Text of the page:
If you’re fully vaccinated against COVID-19, you’re probably pretty excited. You’re much less likely to catch the virus, get severely sick from it, or spread it to other people. That means you can start doing some of the things you might have been avoiding to keep yourself and others safe.
But what does it mean to be fully vaccinated? And once you are, do you still need to wear a mask and socially distance? Here’s what you need to know.
When Am I Fully Vaccinated?
In general, you get maximum protection from your COVID-19 vaccine:
- 2 weeks after your second dose of a two-dose vaccine, like Pfizer or Moderna
- 2 weeks after a single-dose vaccine, like Johnson & Johnson
Your body’s defenses need that time to learn how to spot and fight the virus that causes COVID-19. You’re not considered fully vaccinated until those 2 weeks are up.
Even after that time, it’s important to talk to your doctor if you have a weakened immune system because of a health condition or a medication you take. These things can keep you from getting the full protection from the vaccine, so your doctor might recommend that you continue certain safety measures.
Do I Need to Wear a Mask Outdoors?
Once you’re fully vaccinated, experts say, you can safely start doing certain things outside without a mask, like:
- Walk, run, or bicycle
- Go to small get-togethers with fully vaccinated or unvaccinated people
- Have a meal at an open-air restaurant with friends from several households
But you should still wear a mask if you go to a large, crowded event like a:
- Sports event
Do I Need to Wear a Mask Indoors?
In some cases, you won’t need to wear a mask or stay 6 feet apart indoors once you’re fully vaccinated. You can go mask-less for:
- Get-togethers with fully vaccinated people
- Small gatherings with unvaccinated people (including kids) from one other household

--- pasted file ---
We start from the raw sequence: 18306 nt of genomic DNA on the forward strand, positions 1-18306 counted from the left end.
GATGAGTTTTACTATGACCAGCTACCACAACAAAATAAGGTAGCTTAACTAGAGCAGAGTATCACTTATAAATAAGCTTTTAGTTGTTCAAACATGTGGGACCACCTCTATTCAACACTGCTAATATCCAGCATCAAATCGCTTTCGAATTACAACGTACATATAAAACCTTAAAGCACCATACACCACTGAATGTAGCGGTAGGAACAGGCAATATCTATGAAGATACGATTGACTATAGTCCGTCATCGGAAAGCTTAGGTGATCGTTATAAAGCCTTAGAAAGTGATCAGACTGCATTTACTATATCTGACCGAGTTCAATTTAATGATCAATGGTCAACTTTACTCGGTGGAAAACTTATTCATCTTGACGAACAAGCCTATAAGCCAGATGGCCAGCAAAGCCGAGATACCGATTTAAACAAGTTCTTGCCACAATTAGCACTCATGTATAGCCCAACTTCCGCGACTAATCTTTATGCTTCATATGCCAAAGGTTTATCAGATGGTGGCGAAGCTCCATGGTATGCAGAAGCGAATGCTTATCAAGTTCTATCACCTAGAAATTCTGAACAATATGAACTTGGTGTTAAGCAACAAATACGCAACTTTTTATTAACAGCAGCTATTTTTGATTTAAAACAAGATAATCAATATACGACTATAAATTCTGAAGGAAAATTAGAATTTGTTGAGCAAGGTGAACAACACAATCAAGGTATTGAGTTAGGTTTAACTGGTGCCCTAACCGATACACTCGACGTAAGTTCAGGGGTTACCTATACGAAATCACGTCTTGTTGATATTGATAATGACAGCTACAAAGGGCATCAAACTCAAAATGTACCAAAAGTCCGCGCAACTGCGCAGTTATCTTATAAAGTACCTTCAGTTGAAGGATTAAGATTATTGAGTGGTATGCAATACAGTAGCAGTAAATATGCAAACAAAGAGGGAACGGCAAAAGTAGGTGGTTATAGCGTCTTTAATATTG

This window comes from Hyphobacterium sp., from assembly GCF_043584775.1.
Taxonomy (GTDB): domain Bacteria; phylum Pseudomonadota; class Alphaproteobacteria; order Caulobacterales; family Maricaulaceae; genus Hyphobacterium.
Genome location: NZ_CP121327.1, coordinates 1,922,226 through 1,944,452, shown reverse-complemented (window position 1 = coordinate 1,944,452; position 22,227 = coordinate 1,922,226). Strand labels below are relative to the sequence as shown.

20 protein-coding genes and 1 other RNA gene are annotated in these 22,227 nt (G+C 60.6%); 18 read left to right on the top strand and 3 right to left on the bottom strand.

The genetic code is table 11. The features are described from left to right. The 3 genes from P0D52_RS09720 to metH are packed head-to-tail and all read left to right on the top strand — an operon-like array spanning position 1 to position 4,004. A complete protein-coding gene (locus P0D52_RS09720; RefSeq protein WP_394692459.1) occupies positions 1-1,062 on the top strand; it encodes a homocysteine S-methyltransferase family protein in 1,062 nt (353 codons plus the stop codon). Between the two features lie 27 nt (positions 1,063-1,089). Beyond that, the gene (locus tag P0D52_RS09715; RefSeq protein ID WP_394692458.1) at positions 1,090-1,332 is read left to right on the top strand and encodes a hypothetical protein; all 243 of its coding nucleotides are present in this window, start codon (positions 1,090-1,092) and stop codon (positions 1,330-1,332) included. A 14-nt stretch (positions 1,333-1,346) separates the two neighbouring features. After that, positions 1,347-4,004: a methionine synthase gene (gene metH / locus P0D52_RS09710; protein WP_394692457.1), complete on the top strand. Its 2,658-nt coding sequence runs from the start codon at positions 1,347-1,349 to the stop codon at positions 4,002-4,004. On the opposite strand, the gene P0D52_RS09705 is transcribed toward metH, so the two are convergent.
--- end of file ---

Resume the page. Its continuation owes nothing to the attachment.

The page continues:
Experts are still learning about how much the vaccine can keep you from catching the virus, getting sick from it, or spreading it to other people. So it’s safer to wear a mask if your gathering with unvaccinated people includes anyone who’s at higher risk of getting severely sick from COVID-19 because of things like their age or certain long-term health conditions.
It’s also best to keep wearing a mask when you:
- Go inside public buildings like malls, grocery stores, airports, and hospitals
- Get together indoors with unvaccinated people (including children) from more than one other household
- Meet indoors with someone who lives with an unvaccinated person at higher risk of severe illness
- Travel on public transportation such as airplanes, buses, or trains
And it’s safer to avoid large indoor gatherings.
Is It Safe for Me to Travel?
It depends on where you’re going. Once you’re fully vaccinated, you can travel safely within the United States. You don’t need to get tested for COVID before or after your trip unless the place you’re traveling to requires it. You don’t need to quarantine when you get back, either.
You should still take some safety measures while traveling:
- Wear a mask.
- When possible, stay 6 feet away from others, and avoid crowds.
- Wash your hands often or use hand sanitizer.
If you plan to travel outside the U.S., play it safe and find out how much the virus is spreading there. You can check the CDC’s COVID-19 Travel Recommendations by Destination page to learn more. Ask your airline whether you’ll need to bring any vaccination documents. Also look into whether your destination has travel restrictions like testing or quarantine requirements or stay-at-home orders.
You won’t need to get a COVID-19 test before you leave the U.S. unless it’s required at your destination. But the CDC recommends that you get tested 3 to 5 days after you come home.
If you’re living abroad, are fully vaccinated, and want to fly to the U.S., the CDC requires a COVID-19 test no more than 3 days before your flight to the States. That’s due to the spread of COVID-19 variants, some of which might make vaccines less effective, early research suggests.
What If I Come Into Contact With Someone Who Has COVID-19?
Full vaccination significantly lowers your chances of catching the virus. But experts still recommend watching for symptoms like:
- Fever or chills
- Trouble breathing or catching your breath
- Aches or headache
- Loss of smell or taste
- Sore throat
- Congestion or runny nose
- Nausea or vomiting
If you were recently around someone with COVID-19 and you live in a place with lots of other people -- like a correctional facility or a group home -- you should get tested and isolate yourself as much as possible for 14 days after exposure, even if you don’t have symptoms.